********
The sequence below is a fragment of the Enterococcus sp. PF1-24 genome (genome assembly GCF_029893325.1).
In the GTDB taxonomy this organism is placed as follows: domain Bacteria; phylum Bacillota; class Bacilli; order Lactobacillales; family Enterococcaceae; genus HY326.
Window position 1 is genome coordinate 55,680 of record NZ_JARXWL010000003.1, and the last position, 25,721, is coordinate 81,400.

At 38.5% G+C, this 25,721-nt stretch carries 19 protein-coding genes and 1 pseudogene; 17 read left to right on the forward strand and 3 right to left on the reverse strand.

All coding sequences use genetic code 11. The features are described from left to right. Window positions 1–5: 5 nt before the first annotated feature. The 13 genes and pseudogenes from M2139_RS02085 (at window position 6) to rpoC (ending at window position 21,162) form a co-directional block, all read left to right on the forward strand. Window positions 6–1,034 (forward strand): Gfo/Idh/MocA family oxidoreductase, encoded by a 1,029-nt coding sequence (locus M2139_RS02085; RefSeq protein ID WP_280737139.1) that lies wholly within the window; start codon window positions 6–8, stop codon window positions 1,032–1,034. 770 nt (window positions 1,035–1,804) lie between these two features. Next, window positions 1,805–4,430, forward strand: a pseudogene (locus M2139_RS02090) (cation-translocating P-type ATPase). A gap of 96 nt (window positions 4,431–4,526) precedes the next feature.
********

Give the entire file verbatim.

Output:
The sequence below is a fragment of the Enterococcus sp. PF1-24 genome (genome assembly GCF_029893325.1).
In the GTDB taxonomy this organism is placed as follows: domain Bacteria; phylum Bacillota; class Bacilli; order Lactobacillales; family Enterococcaceae; genus HY326.
Window position 1 is genome coordinate 55,680 of record NZ_JARXWL010000003.1, and the last position, 25,721, is coordinate 81,400.

At 38.5% G+C, this 25,721-nt stretch carries 19 protein-coding genes and 1 pseudogene; 17 read left to right on the forward strand and 3 right to left on the reverse strand.

All coding sequences use genetic code 11. The features are described from left to right. Window positions 1–5: 5 nt before the first annotated feature. The 13 genes and pseudogenes from M2139_RS02085 (at window position 6) to rpoC (ending at window position 21,162) form a co-directional block, all read left to right on the forward strand. Window positions 6–1,034 (forward strand): Gfo/Idh/MocA family oxidoreductase, encoded by a 1,029-nt coding sequence (locus M2139_RS02085; RefSeq protein ID WP_280737139.1) that lies wholly within the window; start codon window positions 6–8, stop codon window positions 1,032–1,034. 770 nt (window positions 1,035–1,804) lie between these two features. Next, window positions 1,805–4,430, forward strand: a pseudogene (locus M2139_RS02090) (cation-translocating P-type ATPase). A gap of 96 nt (window positions 4,431–4,526) precedes the next feature.